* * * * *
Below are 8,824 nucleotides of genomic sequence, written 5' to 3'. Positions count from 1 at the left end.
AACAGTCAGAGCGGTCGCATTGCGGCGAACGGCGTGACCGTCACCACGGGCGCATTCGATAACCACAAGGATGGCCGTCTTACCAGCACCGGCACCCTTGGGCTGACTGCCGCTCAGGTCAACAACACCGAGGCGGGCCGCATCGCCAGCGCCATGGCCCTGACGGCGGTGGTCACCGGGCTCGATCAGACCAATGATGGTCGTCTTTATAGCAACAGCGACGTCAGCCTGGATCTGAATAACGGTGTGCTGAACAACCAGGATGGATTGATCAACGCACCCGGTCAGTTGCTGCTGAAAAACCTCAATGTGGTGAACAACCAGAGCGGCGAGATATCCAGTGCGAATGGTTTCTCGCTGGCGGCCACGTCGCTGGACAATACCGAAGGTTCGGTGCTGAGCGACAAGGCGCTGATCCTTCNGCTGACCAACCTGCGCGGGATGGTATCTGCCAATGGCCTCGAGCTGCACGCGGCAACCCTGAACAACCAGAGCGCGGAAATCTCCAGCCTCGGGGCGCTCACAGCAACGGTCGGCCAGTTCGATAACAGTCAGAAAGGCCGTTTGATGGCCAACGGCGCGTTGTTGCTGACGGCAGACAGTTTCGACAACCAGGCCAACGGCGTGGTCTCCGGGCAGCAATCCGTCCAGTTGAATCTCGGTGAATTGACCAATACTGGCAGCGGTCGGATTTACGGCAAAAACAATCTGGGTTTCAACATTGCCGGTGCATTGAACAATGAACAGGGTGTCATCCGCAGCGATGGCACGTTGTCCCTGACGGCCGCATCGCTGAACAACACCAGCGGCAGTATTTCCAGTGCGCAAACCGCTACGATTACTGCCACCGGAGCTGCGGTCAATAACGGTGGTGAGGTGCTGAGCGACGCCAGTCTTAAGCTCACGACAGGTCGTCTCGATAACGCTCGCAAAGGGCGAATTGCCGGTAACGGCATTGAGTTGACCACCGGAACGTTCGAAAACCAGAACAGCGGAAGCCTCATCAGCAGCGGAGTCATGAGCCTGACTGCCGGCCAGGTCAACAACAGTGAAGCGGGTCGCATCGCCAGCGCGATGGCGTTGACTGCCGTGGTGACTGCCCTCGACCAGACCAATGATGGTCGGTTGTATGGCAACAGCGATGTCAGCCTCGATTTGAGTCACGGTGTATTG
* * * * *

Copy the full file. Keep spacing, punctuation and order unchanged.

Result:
Below are 8,824 nucleotides of genomic sequence, written 5' to 3'. Positions count from 1 at the left end.
AACAGTCAGAGCGGTCGCATTGCGGCGAACGGCGTGACCGTCACCACGGGCGCATTCGATAACCACAAGGATGGCCGTCTTACCAGCACCGGCACCCTTGGGCTGACTGCCGCTCAGGTCAACAACACCGAGGCGGGCCGCATCGCCAGCGCCATGGCCCTGACGGCGGTGGTCACCGGGCTCGATCAGACCAATGATGGTCGTCTTTATAGCAACAGCGACGTCAGCCTGGATCTGAATAACGGTGTGCTGAACAACCAGGATGGATTGATCAACGCACCCGGTCAGTTGCTGCTGAAAAACCTCAATGTGGTGAACAACCAGAGCGGCGAGATATCCAGTGCGAATGGTTTCTCGCTGGCGGCCACGTCGCTGGACAATACCGAAGGTTCGGTGCTGAGCGACAAGGCGCTGATCCTTCNGCTGACCAACCTGCGCGGGATGGTATCTGCCAATGGCCTCGAGCTGCACGCGGCAACCCTGAACAACCAGAGCGCGGAAATCTCCAGCCTCGGGGCGCTCACAGCAACGGTCGGCCAGTTCGATAACAGTCAGAAAGGCCGTTTGATGGCCAACGGCGCGTTGTTGCTGACGGCAGACAGTTTCGACAACCAGGCCAACGGCGTGGTCTCCGGGCAGCAATCCGTCCAGTTGAATCTCGGTGAATTGACCAATACTGGCAGCGGTCGGATTTACGGCAAAAACAATCTGGGTTTCAACATTGCCGGTGCATTGAACAATGAACAGGGTGTCATCCGCAGCGATGGCACGTTGTCCCTGACGGCCGCATCGCTGAACAACACCAGCGGCAGTATTTCCAGTGCGCAAACCGCTACGATTACTGCCACCGGAGCTGCGGTCAATAACGGTGGTGAGGTGCTGAGCGACGCCAGTCTTAAGCTCACGACAGGTCGTCTCGATAACGCTCGCAAAGGGCGAATTGCCGGTAACGGCATTGAGTTGACCACCGGAACGTTCGAAAACCAGAACAGCGGAAGCCTCATCAGCAGCGGAGTCATGAGCCTGACTGCCGGCCAGGTCAACAACAGTGAAGCGGGTCGCATCGCCAGCGCGATGGCGTTGACTGCCGTGGTGACTGCCCTCGACCAGACCAATGATGGTCGGTTGTATGGCAACAGCGATGTCAGCCTCGATTTGAGTCACGGTGTATTG